Rockets Critical Of Comcast In Latest Court Filing Around CSN Houston Case
The Rockets and Comcast have "been on the same page on many of the key issues of the Comcast SportsNet Houston bankruptcy case, but the team lobbed a few rhetorical volleys at its business partner in a court filing submitted this week," according to David Barron of the HOUSTON CHRONICLE. The Rockets, who are owed about $36M in "unpaid rights fees, are objecting to a request by Comcast Sports Management Services that it be paid several hundred thousand dollars in management fees and expenses associated with CSN Houston." Rockets attorney Alan Gover writes that the court "should not pay Comcast when there is 'substantial uncertainty' over whether the network can pay its other bills, and he adds that the uncertainty is largely Comcast’s fault." In addition, the Rockets say Comcast “racked up tens of millions of dollars” in expenses even as it “severely undermined” efforts by the Rockets and Astros to attract new investors for the network. The Rockets’ "critical comments toward Comcast came only a few days after officials with the Rockets, Astros and Comcast met for a seven-hour mediation session with U.S. District Judge Lynn Hughes." Another closed-door conference "has been scheduled for April 11" (CHRON.com, 4/1).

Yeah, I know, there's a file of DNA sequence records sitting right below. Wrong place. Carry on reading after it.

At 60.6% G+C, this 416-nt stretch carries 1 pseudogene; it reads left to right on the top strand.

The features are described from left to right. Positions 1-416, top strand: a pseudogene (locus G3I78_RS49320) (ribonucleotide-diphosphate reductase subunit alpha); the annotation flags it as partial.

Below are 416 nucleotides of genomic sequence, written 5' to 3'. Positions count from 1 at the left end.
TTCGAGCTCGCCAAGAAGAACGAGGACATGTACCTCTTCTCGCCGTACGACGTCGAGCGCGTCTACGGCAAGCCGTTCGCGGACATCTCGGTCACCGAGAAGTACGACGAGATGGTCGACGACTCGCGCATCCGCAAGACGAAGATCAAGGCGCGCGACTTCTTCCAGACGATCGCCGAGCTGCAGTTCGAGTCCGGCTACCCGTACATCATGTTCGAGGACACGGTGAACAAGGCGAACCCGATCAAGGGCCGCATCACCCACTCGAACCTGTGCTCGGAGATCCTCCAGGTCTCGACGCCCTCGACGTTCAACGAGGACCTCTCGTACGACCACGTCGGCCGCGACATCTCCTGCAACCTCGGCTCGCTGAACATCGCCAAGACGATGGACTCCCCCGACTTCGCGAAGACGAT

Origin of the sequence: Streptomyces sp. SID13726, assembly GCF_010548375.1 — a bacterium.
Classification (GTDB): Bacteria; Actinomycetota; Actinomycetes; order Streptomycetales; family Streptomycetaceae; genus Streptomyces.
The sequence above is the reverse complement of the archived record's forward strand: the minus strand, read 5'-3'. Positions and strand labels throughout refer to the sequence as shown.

DAZED & CONFUSED: The HOUSTON CHRONICLE's Barron wrote, "How confusing is the Astros’ current television brouhaha? Even DirecTV, apparently, can’t figure it out." The YES Network feed of the Yankees-Astros game "was shown nationally Tuesday night on MLB Network." In the Astros’ "five-state TV market, the game was supposed to be blacked out and replaced by Blue Jays-Rays." Comcast "complied with the blackout order," airing the Blue Jays-Rays game, but DirecTV "failed to throw the switch" (CHRON.com, 4/1).